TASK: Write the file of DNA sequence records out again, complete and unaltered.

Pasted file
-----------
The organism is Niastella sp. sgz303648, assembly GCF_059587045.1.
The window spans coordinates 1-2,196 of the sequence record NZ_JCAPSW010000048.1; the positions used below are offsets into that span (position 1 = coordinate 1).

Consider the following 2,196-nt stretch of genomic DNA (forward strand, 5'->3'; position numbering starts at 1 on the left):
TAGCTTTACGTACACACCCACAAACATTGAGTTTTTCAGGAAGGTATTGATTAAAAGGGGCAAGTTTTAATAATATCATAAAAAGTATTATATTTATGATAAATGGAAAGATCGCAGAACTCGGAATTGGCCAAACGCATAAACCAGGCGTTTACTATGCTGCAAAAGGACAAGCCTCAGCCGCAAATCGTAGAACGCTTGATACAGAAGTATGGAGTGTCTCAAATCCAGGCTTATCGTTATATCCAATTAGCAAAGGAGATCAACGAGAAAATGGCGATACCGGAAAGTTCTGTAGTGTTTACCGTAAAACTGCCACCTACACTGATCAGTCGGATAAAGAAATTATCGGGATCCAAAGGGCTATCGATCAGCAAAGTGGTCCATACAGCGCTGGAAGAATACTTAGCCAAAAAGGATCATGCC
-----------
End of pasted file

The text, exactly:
The organism is Niastella sp. sgz303648, assembly GCF_059587045.1.
The window spans coordinates 1-2,196 of the sequence record NZ_JCAPSW010000048.1; the positions used below are offsets into that span (position 1 = coordinate 1).

Consider the following 2,196-nt stretch of genomic DNA (forward strand, 5'->3'; position numbering starts at 1 on the left):
TAGCTTTACGTACACACCCACAAACATTGAGTTTTTCAGGAAGGTATTGATTAAAAGGGGCAAGTTTTAATAATATCATAAAAAGTATTATATTTATGATAAATGGAAAGATCGCAGAACTCGGAATTGGCCAAACGCATAAACCAGGCGTTTACTATGCTGCAAAAGGACAAGCCTCAGCCGCAAATCGTAGAACGCTTGATACAGAAGTATGGAGTGTCTCAAATCCAGGCTTATCGTTATATCCAATTAGCAAAGGAGATCAACGAGAAAATGGCGATACCGGAAAGTTCTGTAGTGTTTACCGTAAAACTGCCACCTACACTGATCAGTCGGATAAAGAAATTATCGGGATCCAAAGGGCTATCGATCAGCAAAGTGGTCCATACAGCGCTGGAAGAATACTTAGCCAAAAAGGATCATGCC